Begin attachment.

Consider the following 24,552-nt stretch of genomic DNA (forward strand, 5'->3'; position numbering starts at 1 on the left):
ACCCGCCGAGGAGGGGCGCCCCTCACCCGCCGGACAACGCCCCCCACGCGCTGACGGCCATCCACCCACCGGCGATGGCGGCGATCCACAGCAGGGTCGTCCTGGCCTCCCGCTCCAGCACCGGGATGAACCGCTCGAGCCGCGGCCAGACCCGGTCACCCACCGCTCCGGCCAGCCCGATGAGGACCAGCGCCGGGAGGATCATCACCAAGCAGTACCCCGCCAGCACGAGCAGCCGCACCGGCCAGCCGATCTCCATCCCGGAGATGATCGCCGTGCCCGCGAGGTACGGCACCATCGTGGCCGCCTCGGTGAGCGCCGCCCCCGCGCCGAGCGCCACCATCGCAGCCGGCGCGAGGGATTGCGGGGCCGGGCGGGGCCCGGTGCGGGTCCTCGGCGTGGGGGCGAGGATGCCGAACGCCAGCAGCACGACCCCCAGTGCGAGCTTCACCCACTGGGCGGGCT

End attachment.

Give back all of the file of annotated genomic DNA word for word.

Consider the following 24,552-nt stretch of genomic DNA (forward strand, 5'->3'; position numbering starts at 1 on the left):
ACCCGCCGAGGAGGGGCGCCCCTCACCCGCCGGACAACGCCCCCCACGCGCTGACGGCCATCCACCCACCGGCGATGGCGGCGATCCACAGCAGGGTCGTCCTGGCCTCCCGCTCCAGCACCGGGATGAACCGCTCGAGCCGCGGCCAGACCCGGTCACCCACCGCTCCGGCCAGCCCGATGAGGACCAGCGCCGGGAGGATCATCACCAAGCAGTACCCCGCCAGCACGAGCAGCCGCACCGGCCAGCCGATCTCCATCCCGGAGATGATCGCCGTGCCCGCGAGGTACGGCACCATCGTGGCCGCCTCGGTGAGCGCCGCCCCCGCGCCGAGCGCCACCATCGCAGCCGGCGCGAGGGATTGCGGGGCCGGGCGGGGCCCGGTGCGGGTCCTCGGCGTGGGGGCGAGGATGCCGAACGCCAGCAGCACGACCCCCAGTGCGAGCTTCACCCACTGGGCGGGCT